We shan’t perhaps have too much trouble in noticing chaff in the world today. It goes by many names. Wickedness would be one. Psalm 1 describes the wicked as being like the chaff that the wind drives away. But the chaff I want to focus on today goes by the name of posturing.

Posturing is what people do to bolster their positions and points of view. There is often a grain of truth somewhere in their argument, but it gets lost in displays of outrage and disgust and in gambits designed to gain power. In my view, it’s one of the more exhausting features of the Brexit debate and thank goodness that Fiona Bruce isn’t prepared to tolerate it in her new role as Chair of Question Time.

So let’s take posturing as the chaff we are trying to hold open to God’s judgement in prayer. How does this work? A good place to start is with ourselves; as judgement is meant as a message to God’s people, and to those who seek communion with God, in the first place.

As soon as we start to pray, we find a layer of ourselves which, St Paul would tell us, belongs to our old nature – it’s a jumble of thoughts and feeling – anxieties, hates, loves, fear – pretty primal stuff.

When we pray we have to accept all these chattering monkeys, which if left to themselves would colour and drive our behaviour, not to judge them ourselves, but to allow God to judge them.

These feelings and thoughts that crowd in on us, and which we suppress out of discontent with ourselves, are not necessarily sins, but they do need to be transformed and integrated through God’s judgement, so that passions and instincts of truth and substance can emerge. It’s a steady and lifelong process, which we all struggle to allow.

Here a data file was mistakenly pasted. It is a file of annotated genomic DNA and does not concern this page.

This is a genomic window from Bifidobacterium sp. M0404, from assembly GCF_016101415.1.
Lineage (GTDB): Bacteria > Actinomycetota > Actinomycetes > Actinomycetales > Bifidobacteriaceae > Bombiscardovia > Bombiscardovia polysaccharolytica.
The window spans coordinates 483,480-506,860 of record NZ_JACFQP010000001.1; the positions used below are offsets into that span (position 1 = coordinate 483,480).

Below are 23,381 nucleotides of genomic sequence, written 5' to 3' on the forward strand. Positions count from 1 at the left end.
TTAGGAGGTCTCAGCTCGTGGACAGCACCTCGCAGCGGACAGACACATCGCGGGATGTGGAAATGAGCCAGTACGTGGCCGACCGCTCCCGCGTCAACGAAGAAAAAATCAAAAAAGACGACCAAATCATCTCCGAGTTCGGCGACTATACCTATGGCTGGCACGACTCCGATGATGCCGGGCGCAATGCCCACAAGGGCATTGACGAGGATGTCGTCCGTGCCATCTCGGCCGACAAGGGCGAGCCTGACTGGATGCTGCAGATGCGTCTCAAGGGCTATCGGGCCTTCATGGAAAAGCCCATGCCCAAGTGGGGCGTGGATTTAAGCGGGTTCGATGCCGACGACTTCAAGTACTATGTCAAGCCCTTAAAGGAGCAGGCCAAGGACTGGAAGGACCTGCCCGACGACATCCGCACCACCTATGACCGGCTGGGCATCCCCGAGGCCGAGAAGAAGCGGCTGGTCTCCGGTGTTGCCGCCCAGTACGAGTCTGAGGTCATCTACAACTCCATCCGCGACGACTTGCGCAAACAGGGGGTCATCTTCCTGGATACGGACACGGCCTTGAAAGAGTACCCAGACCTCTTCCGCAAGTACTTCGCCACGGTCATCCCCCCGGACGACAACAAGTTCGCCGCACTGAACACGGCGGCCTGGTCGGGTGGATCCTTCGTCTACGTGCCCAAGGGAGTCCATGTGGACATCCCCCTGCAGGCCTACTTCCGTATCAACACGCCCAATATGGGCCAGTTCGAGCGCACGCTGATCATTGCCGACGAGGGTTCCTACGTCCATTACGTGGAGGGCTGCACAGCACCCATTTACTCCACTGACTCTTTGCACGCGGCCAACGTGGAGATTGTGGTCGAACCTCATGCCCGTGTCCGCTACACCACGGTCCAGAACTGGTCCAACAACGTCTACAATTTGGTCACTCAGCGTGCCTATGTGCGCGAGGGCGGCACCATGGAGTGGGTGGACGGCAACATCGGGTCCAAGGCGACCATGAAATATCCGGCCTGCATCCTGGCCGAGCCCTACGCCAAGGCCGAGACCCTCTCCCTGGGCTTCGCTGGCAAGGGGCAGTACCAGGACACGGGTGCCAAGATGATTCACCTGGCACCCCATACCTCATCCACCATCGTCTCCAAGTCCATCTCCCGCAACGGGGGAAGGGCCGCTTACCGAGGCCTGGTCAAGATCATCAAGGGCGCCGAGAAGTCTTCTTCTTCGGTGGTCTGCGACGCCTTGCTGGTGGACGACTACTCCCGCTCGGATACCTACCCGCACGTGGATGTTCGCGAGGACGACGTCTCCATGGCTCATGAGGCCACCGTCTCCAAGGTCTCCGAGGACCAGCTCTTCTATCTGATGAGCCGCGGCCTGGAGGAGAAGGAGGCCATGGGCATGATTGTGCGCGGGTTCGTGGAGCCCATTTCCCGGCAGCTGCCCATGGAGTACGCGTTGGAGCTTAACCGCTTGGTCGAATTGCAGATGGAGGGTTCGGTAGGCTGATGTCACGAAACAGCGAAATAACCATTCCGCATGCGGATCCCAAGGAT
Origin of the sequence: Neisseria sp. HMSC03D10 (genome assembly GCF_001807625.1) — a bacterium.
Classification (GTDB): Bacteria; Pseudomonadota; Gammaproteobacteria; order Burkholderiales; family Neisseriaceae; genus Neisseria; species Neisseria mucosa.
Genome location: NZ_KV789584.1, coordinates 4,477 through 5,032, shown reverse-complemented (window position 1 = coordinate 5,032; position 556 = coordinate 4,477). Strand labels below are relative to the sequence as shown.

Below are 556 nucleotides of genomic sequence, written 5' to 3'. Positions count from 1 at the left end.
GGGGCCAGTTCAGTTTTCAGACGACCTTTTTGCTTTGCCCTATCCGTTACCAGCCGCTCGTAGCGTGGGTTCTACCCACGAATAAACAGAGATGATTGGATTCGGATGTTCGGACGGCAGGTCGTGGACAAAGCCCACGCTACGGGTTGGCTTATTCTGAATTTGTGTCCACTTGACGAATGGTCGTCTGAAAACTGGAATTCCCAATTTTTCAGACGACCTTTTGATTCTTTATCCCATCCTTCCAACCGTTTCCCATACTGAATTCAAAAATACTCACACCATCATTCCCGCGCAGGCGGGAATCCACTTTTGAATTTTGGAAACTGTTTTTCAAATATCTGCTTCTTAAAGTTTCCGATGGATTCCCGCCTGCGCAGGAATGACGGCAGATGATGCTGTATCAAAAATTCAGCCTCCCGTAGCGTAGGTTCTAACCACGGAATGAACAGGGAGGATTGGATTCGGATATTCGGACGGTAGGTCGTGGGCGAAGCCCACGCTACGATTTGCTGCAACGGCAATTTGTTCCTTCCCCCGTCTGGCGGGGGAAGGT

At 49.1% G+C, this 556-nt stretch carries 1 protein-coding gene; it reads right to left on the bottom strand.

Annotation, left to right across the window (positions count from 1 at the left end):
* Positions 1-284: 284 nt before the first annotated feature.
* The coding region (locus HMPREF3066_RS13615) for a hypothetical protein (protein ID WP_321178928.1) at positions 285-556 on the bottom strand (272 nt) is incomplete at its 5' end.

And here perhaps we ought to change the image of fire burning up chaff to leave wheat elsewhere to another biblical image, of precious metal itself passing through fire to be tempered and refined.

Posturing happens when we don’t fully know our own truth or their own shadow and so we end up doing damage, even though we aspire to do good.

Prayer helps to put us together, because as we pray no-one is telling us how good or bad we are, how far we have or have not progressed on the road to sanctification.  We are simply opening our hearts and lives to be judged by God and changed, whatever our truth and substance currently is.

I started off by saying that Luke’s was a gentle gospel, and it is. You’ll remember that it’s the gospel that gives us the great parables of the Good Samaritan and the Prodigal Son, but the relationship between fire and gentleness needs drawing out.

Luke is right that you can’t have peace or compassion without salvation, without God’s radical intervention. It is an intervention we resist, especially if we are rich, religious or proud. All this is straight from the pages of the gospel. But God is not prepared to stand idly by and let the consequences of our sickness play out in death. He comes with his winnowing fork and fire, which are the instruments of our salvation.

Change the imagery once more and hear a poet of the 20th Century. We are no longer out in the country but in a place where our plight must be confessed if we are to survive at all, the hospital and the surgeon’s table:

The wounded surgeon plies the steel

That questions the distempered part;

Beneath the bleeding hands we feel

The sharp compassion of the healer’s art

Resolving the enigma of the fever chart.

Our only health is the disease

If we obey the dying nurse

Whose constant care is not to please

But to remind of our, and Adam’s curse,

And that, to be restored, our sickness must grow worse.

[T S Eliot, Four Quartets, East Coker, IV]